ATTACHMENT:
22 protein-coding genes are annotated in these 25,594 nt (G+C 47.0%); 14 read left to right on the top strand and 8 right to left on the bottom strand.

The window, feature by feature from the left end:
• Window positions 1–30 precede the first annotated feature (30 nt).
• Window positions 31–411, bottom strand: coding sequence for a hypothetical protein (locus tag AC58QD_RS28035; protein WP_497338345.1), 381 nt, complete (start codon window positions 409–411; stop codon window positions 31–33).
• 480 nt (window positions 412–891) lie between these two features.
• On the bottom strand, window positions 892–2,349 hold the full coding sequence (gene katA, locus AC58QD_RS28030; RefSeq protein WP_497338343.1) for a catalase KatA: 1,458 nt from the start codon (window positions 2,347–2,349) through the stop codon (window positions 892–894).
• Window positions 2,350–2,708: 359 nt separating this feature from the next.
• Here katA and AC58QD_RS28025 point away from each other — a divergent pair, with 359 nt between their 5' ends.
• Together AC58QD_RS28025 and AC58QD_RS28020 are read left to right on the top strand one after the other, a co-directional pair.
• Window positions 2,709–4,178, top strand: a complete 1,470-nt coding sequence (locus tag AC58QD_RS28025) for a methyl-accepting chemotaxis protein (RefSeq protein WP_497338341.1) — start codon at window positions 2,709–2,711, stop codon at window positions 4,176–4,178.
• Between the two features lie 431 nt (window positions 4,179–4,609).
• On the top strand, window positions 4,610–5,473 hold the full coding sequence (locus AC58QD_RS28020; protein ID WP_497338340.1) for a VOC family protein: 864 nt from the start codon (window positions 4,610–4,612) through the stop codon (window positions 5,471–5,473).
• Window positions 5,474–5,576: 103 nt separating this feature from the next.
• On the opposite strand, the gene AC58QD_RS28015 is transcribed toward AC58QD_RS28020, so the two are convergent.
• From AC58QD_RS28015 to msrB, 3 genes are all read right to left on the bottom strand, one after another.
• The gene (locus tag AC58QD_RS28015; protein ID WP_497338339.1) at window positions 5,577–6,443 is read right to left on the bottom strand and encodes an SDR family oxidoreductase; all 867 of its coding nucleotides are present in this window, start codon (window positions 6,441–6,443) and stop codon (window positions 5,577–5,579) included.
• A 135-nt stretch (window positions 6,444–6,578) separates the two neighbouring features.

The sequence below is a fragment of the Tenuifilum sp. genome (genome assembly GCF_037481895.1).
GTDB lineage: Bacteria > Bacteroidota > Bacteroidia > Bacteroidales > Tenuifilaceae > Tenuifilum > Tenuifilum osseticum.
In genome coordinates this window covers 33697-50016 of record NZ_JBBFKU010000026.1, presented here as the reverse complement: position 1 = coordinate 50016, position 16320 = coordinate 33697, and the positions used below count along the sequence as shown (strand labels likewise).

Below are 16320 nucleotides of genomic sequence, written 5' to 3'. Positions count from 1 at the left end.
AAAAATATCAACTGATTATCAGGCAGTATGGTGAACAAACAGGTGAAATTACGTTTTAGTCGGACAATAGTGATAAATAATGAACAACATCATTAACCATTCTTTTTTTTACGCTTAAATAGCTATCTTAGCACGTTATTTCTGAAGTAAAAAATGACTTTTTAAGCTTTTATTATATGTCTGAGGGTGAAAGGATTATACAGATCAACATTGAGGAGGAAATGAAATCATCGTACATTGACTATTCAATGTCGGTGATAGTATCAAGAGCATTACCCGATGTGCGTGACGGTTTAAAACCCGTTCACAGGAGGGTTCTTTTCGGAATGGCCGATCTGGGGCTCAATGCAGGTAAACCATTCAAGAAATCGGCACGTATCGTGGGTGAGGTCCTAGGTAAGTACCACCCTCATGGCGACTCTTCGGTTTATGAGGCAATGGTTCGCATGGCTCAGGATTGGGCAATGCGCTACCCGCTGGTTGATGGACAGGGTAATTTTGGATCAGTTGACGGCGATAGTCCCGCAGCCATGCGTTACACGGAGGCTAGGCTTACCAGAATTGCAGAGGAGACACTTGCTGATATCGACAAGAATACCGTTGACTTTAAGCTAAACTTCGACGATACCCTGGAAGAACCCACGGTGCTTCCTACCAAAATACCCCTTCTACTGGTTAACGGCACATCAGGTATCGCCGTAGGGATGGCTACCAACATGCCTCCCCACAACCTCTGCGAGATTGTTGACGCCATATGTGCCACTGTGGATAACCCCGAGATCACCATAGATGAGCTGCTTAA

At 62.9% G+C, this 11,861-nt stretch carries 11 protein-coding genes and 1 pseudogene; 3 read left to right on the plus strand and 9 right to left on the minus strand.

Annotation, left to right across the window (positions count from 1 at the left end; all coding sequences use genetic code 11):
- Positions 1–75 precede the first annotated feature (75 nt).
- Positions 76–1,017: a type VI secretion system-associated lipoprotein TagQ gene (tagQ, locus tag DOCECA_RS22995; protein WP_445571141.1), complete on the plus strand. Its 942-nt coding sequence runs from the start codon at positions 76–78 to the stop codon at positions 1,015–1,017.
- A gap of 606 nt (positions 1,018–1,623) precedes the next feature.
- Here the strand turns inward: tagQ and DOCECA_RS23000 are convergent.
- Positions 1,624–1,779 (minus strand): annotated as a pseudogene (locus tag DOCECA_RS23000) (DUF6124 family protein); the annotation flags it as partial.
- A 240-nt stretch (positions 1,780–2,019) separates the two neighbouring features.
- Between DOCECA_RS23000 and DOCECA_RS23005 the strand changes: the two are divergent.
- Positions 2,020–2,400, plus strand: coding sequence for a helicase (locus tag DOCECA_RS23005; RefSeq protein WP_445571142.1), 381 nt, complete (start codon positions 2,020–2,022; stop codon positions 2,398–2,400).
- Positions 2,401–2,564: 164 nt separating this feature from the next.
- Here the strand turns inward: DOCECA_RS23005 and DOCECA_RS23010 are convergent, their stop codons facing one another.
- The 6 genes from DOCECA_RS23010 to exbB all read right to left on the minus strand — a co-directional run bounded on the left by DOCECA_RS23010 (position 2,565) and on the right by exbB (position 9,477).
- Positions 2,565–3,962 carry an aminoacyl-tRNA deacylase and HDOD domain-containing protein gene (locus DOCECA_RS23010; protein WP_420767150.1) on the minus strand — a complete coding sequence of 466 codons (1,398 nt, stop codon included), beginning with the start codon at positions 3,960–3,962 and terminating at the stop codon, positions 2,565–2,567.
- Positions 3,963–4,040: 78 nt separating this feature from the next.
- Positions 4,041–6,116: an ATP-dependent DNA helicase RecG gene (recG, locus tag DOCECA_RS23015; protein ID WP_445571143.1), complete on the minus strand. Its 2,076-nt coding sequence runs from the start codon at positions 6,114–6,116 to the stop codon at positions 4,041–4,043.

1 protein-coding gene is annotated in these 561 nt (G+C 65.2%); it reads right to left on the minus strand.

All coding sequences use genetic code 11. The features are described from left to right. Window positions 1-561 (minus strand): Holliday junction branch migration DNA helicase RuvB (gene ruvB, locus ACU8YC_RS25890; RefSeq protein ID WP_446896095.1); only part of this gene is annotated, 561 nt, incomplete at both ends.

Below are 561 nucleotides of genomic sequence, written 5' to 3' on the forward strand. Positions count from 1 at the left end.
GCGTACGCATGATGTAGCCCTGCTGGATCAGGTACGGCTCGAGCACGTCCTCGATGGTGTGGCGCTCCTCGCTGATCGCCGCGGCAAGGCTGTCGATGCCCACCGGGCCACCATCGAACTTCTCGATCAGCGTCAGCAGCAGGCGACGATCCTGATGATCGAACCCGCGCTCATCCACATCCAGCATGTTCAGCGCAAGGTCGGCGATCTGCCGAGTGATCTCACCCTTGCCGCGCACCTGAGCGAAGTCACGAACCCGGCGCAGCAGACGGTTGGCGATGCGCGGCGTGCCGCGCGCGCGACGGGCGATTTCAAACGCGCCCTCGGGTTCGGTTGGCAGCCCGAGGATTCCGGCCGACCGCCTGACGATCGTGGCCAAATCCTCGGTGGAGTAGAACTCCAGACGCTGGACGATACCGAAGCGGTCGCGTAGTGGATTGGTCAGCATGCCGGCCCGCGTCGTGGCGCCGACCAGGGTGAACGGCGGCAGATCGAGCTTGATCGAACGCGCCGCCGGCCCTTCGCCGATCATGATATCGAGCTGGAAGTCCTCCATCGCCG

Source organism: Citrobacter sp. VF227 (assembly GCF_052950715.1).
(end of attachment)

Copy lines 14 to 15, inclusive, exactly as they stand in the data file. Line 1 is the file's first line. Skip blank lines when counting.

• On the opposite strand, the gene AC58QD_RS28015 is transcribed toward AC58QD_RS28020, so the two are convergent.
• From AC58QD_RS28015 to msrB, 3 genes are all read right to left on the bottom strand, one after another.